What do roses and coral reefs have in common? You’ll find out if you go to the Tacoma Rose Society’s annual Rose Show this Saturday at Jackson Hall on Martin Luther King Jr Way – and the answer goes way beyond beauty and color. “Oceans of Roses, Waves of Color” is the theme for this year’s display competition, which headlines the event of rose arrangements, horticultural competitions, a photo contest and plenty of rose-lovers on hand to give advice.
“We enjoy having large displays of arrangements,” explains society secretary and rosarian Margaret Leisner, on the theme for this year. “We were tossing around ideas, and we thought of the Great Barrier Reef, King Neptune’s Garden and so on. There are water colors in roses, even roses named things like “Ebbtide” and “Neptune.” I think this year we came up with something quite unique.”
Every year the society’s show serves many functions: introducing different varieties to rose growers, showing off cultivation skills and celebrating the creativity of arranging flowers. The horticultural competition, which forms the core of the show, has three divisions: a challenge and competition class, where specific rose types are shown with precise parameters (such as a rose and a bowl in proportion, or three buds in various stages of opening); an open class for rose varieties (including a novice section); and the arrangement division. Within this year’s arrangement division a whopping 19 classes prescribe various ocean-based themes: “Jewel Anemones,” “Sea Kelp,” “The Great Barrier Reef,” “Salmon Bake” and more. Non-rose accessories are permitted, and here’s where rose-lovers really go to town.
“We have one lady who’s done it for years, and she now gives lessons at our meetings,” says Leisner. “It’s become one of the major parts of the show.”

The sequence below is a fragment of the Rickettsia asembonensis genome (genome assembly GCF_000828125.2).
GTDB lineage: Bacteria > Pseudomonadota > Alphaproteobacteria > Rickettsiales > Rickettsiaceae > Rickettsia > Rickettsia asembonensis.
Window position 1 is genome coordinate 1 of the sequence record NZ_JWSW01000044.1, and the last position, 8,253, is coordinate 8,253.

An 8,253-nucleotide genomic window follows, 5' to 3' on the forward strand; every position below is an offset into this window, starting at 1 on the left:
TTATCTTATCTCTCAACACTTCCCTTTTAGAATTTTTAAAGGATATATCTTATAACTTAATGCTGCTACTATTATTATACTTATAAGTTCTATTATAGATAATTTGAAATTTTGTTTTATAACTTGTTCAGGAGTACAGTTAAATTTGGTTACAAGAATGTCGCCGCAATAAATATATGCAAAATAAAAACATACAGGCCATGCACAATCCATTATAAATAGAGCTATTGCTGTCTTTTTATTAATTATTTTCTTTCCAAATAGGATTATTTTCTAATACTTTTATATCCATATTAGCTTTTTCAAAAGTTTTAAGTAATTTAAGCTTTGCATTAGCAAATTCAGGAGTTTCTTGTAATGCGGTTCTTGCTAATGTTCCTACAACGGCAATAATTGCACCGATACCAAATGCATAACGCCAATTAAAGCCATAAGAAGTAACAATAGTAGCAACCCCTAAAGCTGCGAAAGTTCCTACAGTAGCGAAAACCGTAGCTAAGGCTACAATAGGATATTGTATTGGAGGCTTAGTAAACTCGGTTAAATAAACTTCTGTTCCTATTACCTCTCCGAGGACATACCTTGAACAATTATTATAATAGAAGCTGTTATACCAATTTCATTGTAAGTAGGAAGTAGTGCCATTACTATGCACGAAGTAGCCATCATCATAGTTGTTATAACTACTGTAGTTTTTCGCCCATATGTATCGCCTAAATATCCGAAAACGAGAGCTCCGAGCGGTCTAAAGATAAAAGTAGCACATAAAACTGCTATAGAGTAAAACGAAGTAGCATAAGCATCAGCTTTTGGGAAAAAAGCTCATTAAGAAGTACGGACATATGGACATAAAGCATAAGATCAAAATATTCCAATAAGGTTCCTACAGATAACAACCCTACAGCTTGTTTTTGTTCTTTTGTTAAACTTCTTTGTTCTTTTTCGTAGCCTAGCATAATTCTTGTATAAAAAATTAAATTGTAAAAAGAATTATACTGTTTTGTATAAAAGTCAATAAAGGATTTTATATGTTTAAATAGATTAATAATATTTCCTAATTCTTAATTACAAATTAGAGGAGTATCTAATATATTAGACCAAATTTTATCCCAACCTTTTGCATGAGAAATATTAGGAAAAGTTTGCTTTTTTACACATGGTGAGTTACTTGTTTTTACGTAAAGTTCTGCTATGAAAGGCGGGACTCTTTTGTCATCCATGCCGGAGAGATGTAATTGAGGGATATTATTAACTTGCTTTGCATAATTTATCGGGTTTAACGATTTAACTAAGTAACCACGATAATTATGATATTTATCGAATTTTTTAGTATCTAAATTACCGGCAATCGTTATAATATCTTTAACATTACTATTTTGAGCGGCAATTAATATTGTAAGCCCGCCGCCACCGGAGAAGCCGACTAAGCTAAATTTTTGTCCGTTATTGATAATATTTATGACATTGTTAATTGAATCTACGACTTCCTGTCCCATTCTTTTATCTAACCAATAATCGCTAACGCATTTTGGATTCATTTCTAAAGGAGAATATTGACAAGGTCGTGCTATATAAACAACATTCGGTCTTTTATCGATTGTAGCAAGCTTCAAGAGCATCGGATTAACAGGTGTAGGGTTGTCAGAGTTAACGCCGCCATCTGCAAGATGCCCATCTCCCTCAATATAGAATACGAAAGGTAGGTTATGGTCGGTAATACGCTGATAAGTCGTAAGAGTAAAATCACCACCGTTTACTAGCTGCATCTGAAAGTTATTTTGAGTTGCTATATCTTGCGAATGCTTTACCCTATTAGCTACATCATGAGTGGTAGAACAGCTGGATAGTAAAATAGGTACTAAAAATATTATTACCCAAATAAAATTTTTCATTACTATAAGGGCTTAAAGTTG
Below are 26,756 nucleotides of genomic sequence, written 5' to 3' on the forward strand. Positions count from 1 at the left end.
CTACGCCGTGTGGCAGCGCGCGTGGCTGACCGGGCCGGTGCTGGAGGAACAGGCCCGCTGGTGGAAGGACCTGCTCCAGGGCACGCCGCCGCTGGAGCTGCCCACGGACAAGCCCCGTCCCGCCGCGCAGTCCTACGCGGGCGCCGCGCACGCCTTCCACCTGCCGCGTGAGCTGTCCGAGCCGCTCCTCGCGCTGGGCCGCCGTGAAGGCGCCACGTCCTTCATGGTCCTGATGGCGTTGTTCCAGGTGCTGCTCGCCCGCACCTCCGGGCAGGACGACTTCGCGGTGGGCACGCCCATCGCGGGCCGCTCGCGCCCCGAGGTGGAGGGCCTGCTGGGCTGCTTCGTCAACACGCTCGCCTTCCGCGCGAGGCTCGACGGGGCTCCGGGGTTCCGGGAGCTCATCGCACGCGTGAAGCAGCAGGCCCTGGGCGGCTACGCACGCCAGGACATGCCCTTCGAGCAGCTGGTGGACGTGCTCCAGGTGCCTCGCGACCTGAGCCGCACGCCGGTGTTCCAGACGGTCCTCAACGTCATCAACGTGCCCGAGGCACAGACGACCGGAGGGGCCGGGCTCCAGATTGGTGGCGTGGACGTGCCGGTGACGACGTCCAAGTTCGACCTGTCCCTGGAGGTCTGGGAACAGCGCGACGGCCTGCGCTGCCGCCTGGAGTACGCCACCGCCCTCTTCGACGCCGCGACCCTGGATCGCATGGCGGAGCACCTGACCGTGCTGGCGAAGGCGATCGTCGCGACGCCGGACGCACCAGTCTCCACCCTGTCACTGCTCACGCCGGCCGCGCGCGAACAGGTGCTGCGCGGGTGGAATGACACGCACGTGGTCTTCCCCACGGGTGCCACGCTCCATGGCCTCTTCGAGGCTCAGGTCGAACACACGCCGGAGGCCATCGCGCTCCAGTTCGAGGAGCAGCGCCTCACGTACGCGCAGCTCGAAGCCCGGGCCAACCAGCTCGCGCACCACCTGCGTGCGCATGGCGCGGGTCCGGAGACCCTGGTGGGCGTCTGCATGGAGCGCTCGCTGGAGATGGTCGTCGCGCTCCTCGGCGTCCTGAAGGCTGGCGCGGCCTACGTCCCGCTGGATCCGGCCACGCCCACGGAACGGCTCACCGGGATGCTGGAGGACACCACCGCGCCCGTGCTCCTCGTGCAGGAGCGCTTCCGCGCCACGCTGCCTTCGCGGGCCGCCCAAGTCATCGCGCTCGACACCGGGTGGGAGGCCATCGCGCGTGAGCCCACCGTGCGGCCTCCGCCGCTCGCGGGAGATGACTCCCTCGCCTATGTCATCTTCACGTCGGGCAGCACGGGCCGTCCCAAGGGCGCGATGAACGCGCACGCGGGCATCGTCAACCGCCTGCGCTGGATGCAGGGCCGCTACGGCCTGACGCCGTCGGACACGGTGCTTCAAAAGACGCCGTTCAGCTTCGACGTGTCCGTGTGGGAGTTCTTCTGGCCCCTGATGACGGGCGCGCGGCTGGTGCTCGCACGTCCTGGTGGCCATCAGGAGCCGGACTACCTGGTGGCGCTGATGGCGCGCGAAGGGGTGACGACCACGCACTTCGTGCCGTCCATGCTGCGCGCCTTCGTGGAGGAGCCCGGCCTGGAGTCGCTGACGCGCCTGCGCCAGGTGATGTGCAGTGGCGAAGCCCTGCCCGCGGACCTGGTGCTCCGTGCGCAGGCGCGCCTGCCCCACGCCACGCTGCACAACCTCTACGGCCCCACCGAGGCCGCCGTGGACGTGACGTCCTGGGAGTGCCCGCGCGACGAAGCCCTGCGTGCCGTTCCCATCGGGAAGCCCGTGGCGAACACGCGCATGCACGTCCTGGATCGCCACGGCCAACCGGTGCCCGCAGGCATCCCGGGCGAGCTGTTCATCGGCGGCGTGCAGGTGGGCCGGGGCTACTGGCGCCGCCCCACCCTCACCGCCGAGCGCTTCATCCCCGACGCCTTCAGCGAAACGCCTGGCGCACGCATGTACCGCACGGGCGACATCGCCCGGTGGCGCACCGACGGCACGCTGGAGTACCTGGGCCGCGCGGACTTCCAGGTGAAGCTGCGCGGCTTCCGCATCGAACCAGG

The other highly popular element to the rose show is the photo contest, which began three years ago and which now takes up the entire entry area, with Leisner and her crew having to buy several more frame holders for this year’s entries. It’s purely for amateur photographers.
Finally, the rose show offers a chance for less-experienced growers to check out different types of roses and get advice from consulting rosarians like Leisner. Roses sometimes get a bad reputation in the Northwest, where cool, moist weather and soil combine to encourage diseases and pests. If you’re a reluctant rose grower, says Leisner, avoid hybrid teas – they’re the fussiest, attracting mildew, blackspot and bugs. Instead, choose shrub roses, which are less maintenance, such as “Home Run” or “Knockout.”
“They make a wonderful hedge and bloom all summer long,” Leisner says.
The other alternative is to pick an old-fashioned garden rose, but while they too are disease-resistant they’ll only bloom once per summer, she points out.
And what about all that pruning, feeding and other maintenance that puts off potential growers?
“I save myself some time and start pruning in the fall,” says Leisner, who mostly grows hybrid teas herself. “In November I stop feeding, cut them down one-third and remove the leaves, to discourage growth and disease. I also take out the dead canes. Then at the beginning of March I do a bit more for reshaping, but half my work is done already.”
Rosemary Ponnekanti: 253-597-8568